To take the gold analogy further, when there was plenty of gold available near the surface, one man and his pickaxe could have done the job and got a good return for his efforts. As more people got involved, competition would have increased and it would have become harder for one man to get the same reward. The miners developed better tools and then formed cooperatives to pool resources and get a share of the gold at the end.

This increased difficulty has prompted a surge of more powerful computing technology to try to increase the likelihood of successfully mining the bitcoins. From one man and his computer graphics card decoding blocks and earning a few bitcoins to an entire network of miners using specifically designed hardware.

It has become a multi-million dollar mining industry all of its own. A couple of years ago the field-programmable gate array (FPGA) became a step towards a custom mining chip. Now the application-specific integrated circuit (ASIC) miner is one of the latest on the market. One small piece of hardware can be plugged into a computer’s USB port and crunch away. One of these things can be purchased for around 1 BTC or approx. $100. 

At the other end of the market, Butterfly Labs have created powerful speed, encryption processors, which can set you back thousands of dollars.

For some, mining is not cost-effective. Apart from the initial outlay for the hardware, operating costs add up in Internet and electricity bills. As bitcoin is a digital currency, a miner must be online for it to work and with some people leaving their miners operating 24/7, electricity prices can create a big dent in finances. The financial incentive depends on the exchange rates and starts to diminish if the difficulty level reaches a point that the cost to run a mining rig exceeds the value of the bitcoins in return.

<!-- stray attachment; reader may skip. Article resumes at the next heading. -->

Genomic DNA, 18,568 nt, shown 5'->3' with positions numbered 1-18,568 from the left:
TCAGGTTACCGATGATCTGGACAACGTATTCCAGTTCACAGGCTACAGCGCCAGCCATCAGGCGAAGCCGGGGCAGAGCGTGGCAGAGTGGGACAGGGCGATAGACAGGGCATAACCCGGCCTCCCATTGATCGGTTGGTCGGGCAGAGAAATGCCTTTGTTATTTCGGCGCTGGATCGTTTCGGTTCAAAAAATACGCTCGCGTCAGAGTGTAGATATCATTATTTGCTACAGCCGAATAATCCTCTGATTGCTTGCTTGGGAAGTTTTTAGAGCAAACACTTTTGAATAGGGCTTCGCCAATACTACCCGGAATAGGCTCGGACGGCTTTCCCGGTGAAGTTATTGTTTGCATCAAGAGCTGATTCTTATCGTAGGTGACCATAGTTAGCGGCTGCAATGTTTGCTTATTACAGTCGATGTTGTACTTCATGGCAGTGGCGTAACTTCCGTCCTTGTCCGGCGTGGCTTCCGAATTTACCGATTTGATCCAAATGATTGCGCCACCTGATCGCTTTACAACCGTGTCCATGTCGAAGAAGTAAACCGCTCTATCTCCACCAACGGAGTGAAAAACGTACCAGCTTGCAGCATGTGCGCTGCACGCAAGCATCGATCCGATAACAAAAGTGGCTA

The chart below from blockchain.info shows how profit margins have fluctuated over the past year.

The constant hardware developments do mean it is advantageous to upgrade regularly otherwise, your more primitive miner could be slogging away trying to mine a block, which a newer, more powerful model can mine in half the time. The winners in the mining game may well be the companies producing the mining technology rather than the miners themselves.

So then comes the question: why bother mining? For some it is still a feasible way of generating some income and while there are still bitcoins out there to be found in the digital ether, there will remain a dedicated network attempting to release them.

The future success of bitcoin relies heavily on people’s willingness to use it. It is backed by the people; the network of miners, the owners and users of bitcoins; the entire bitcoin community. Everyone who uses it has that invested interest in not allowing bitcoin to fail and for this reason there will always be an incentive to mine. When all the bitcoins are mined, we might be looking at small transaction fees as a way to reward miners for keeping the blockchain going and validating transactions. Currently less than 0.8% of mining revenue is from transaction fees. But that is a good twenty to thirty years away and right now there are still more than 9.5 million bitcoins up for grabs. Grab your pickaxe…

By Louise @ Bitscan